I’ve been a photographer for a long time, on and off. I’ve had many different jobs – some as a photographer and some not. In 1977, I went to college to study photography. After 2 years, mainly due to the prompting of my father, I switched my studies to Computer Science. My father was always a practical man, and my study of art was very disappointing to him. Over the years though (more so in the last 10 years), I’ve kept up with my first love, photography.
In spite of doing this for a long time, I haven’t won many awards (I really can’t think of any) – but photography has been invaluable to me in many other ways.
This is also one of the reasons I like film photography, especially black and white, and not only taking photographs, but developing my film as well. It’s hard to explain, but there’s a sense of accomplishment when you take some photos, develop the film, and the negatives actually look good – the images look good. Someone who develops their own film can tell if a roll of film is exposed and developed ok just by looking at the negatives. As soon my fixer has had a chance to work, and I can safely open my developing tank, I’m excited to see the exposed film, to see if there are images at all (thankfully, most times there is something).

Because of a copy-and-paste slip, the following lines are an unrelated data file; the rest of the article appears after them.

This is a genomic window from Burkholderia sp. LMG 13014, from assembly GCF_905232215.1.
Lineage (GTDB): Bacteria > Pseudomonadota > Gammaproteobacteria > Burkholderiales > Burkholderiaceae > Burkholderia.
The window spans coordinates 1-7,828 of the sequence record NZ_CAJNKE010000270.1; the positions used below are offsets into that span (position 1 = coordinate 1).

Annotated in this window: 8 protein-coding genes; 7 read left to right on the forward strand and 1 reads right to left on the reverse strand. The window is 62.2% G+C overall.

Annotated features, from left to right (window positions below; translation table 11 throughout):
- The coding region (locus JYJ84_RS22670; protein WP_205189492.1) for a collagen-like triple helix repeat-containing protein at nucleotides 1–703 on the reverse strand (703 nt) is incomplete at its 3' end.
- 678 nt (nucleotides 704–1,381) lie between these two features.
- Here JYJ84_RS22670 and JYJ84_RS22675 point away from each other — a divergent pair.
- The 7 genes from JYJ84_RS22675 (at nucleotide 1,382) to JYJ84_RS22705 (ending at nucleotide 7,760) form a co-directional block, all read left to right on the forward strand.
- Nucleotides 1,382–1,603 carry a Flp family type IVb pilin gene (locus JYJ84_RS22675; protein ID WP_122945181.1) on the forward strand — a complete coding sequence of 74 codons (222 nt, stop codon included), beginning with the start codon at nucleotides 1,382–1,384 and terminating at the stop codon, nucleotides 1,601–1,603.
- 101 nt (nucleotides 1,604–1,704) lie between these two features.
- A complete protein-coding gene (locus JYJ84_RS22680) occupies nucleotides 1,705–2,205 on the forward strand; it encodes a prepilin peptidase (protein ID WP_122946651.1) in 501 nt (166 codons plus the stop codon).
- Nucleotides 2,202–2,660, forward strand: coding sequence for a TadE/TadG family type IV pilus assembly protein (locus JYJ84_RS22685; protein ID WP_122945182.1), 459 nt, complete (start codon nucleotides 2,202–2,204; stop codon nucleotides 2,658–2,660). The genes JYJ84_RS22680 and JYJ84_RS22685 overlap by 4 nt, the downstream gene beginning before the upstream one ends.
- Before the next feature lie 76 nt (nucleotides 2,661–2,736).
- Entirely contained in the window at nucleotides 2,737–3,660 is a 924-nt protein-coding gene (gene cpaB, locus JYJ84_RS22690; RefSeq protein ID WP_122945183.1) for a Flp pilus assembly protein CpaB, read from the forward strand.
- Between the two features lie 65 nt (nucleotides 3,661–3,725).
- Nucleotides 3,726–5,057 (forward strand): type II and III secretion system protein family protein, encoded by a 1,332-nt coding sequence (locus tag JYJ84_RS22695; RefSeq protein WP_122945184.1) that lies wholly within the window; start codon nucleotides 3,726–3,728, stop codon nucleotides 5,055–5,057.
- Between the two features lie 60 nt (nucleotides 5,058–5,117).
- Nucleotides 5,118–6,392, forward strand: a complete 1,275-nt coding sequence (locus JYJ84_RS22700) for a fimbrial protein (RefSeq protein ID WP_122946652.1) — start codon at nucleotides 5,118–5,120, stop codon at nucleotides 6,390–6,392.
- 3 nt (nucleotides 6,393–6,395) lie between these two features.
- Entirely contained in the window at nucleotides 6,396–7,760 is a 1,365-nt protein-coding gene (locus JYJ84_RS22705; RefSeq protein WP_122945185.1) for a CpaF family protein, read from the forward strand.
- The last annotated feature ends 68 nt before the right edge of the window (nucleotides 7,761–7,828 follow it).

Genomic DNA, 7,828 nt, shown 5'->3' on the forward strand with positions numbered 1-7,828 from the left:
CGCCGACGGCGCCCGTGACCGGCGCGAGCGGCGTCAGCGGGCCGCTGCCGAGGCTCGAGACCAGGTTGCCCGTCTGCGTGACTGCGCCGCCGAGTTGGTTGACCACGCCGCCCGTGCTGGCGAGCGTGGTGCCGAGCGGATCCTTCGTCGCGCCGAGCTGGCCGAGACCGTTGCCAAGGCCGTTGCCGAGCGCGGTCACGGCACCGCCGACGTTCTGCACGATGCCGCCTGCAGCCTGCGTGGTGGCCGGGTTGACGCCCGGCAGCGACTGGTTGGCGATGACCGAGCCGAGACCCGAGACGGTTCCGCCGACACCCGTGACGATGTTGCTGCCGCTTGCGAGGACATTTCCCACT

That brings me to my latest adventure. I had wanted to try shooting with an RB67 for a long time. Recently I got my chance to buy a used RB67 Pro SD with a couple lenses, so I took the opportunity. The next step was learning how to use this camera, and get reasonably good results. I was convinced that the RB67 was capable of creating some very good quality negatives, with very nice resolution.
At first I was a bit discouraged. I didn’t think my negatives were very good at all. But as I used the camera more and more, I started to see better and better results. Yesterday we had some sunny weather for a change, and I was very excited to shoot outdoors in sunshine! I finally got my greatest reward with this camera yet, some images that I thought were nicely exposed, sharp enough and in focus, and they actually looked nice and contrasty (thanks to the reappearance of the sun). These images are not particularly exciting – they are experiments in my yard to see what this camera can do on Tri-X film.
What I’m trying to get around to saying is, my happiness, the fulfillment I get from my photographs, that’s my reward. For me, being happy with my own work is what’s really important. It’s not about what others think of my work, it’s about how my work makes me feel. If others like my photographs, that’s nice too, but it’s important for me to be content, and happy with my own work.
If you’re a perfectionist, like me, I hope you have moments or days when you’re truly satisfied with your own work. It’s hard, sometimes, but it’s very rewarding when you get images that you think are really nice!